23 November 2011
I volunteer at a local elementary school, reading stories to preschool children once a week. My co-volunteer and I alternate weeks, so half of the time I get the privilege of pretending that I am a child and just enjoying a story that someone else is reading. This past week was one of those times.
The book of choice this week was Where the Wild Things Are, an award-winning story with memorable illustrations and a fairly simple story line. This story stands out in my mind, not due to any warm and fuzzy childhood memory, but because when I was in college it was set as an example of dangerous literature.
Dangerous, you might say; what could possibly be dangerous about a children's book, and a well-known one at that? I was taught that this story is problematic because Max, the protagonist, disobeys and disrespects his mother, and then instead of being properly contrite and facing his punishment, disappears from his room into a fantasy world. When he returns to his home after his adventures, he finds that his punishment - going to bed without supper - has been reversed and a hot meal is waiting for him. Clearly this book teaches children to disobey their parents and that actions do not really have consequences.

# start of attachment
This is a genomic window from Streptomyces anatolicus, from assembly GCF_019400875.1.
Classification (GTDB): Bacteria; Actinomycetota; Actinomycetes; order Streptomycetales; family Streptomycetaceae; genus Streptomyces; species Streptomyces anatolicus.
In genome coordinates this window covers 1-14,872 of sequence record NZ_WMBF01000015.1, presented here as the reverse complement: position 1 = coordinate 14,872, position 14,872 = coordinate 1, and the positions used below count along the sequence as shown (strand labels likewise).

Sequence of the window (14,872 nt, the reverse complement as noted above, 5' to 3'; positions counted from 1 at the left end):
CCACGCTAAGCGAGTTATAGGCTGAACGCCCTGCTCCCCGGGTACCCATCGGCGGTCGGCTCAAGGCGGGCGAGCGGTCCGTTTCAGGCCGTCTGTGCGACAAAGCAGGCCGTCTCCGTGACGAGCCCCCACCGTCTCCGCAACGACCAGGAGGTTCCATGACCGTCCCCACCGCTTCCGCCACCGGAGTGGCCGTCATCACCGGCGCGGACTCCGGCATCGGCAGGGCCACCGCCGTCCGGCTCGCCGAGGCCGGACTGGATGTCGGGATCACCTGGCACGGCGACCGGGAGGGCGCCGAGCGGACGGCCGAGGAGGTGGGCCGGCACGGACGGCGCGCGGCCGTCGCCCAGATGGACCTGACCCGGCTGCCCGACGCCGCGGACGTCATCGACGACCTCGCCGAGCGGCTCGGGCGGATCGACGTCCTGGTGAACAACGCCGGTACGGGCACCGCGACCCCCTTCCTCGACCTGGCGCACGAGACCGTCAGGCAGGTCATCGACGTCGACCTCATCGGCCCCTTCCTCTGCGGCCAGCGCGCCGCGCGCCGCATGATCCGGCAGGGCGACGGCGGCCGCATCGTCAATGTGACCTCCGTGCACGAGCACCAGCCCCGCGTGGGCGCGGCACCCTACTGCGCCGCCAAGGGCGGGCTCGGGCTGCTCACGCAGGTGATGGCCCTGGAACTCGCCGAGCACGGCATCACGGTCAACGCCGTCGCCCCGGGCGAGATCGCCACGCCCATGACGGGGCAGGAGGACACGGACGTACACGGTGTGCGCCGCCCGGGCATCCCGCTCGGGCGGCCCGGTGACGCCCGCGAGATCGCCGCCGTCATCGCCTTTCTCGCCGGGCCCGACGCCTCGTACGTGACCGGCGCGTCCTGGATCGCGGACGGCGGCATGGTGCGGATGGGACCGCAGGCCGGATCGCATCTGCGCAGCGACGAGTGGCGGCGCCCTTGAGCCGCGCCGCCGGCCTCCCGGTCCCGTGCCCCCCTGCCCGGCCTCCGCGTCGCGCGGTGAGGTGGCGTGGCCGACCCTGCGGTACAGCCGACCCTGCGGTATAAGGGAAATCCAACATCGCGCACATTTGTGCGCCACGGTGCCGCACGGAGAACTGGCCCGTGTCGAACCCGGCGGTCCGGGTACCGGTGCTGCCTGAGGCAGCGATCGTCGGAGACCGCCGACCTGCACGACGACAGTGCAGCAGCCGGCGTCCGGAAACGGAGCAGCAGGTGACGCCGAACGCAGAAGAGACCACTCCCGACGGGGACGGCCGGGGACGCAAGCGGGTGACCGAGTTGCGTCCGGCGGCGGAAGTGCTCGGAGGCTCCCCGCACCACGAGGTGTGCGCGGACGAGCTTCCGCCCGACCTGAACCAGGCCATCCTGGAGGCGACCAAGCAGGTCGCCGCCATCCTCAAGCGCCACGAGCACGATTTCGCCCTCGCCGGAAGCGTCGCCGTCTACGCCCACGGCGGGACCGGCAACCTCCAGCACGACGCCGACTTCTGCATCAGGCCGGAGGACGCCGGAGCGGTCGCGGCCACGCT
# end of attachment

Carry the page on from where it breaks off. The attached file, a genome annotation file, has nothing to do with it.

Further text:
As I listened to this book being read aloud, I listened to this story with new ears and I began to wonder about the validity of the objections to this classic children's story. When I listened this time I heard the story from a very different perspective. I heard a story of a small boy who disobeyed and was punished, to be sure, who entered a fantasy world where he was king of all the land and had wild adventures, but who came back home because he missed the one "who loved him best of all." He came home to find his supper waiting for him, a clear indication that all was forgiven and that the one who loved him best of all was ready to forgive, forget, and move on.
Seen through this lens, this story sounds more like the biblical story of the prodigal son and less like an author's attempt at corrupting the youth. This sounds like a story of grace and mercy, things that I think are important to God. This sounds like a story of a boy who was dearly loved, since he knew exactly where to go when he was homesick. This sounds like a story of a parent who knew her child's frailties and loved him anyway. This sounds like the story of God, who loves us in spite of our weaknesses, who is ready and waiting to take us back when we realize how homesick we are and how we want to be with the one "who loves us best of all," who is willing to offer us forgiveness and a hot meal.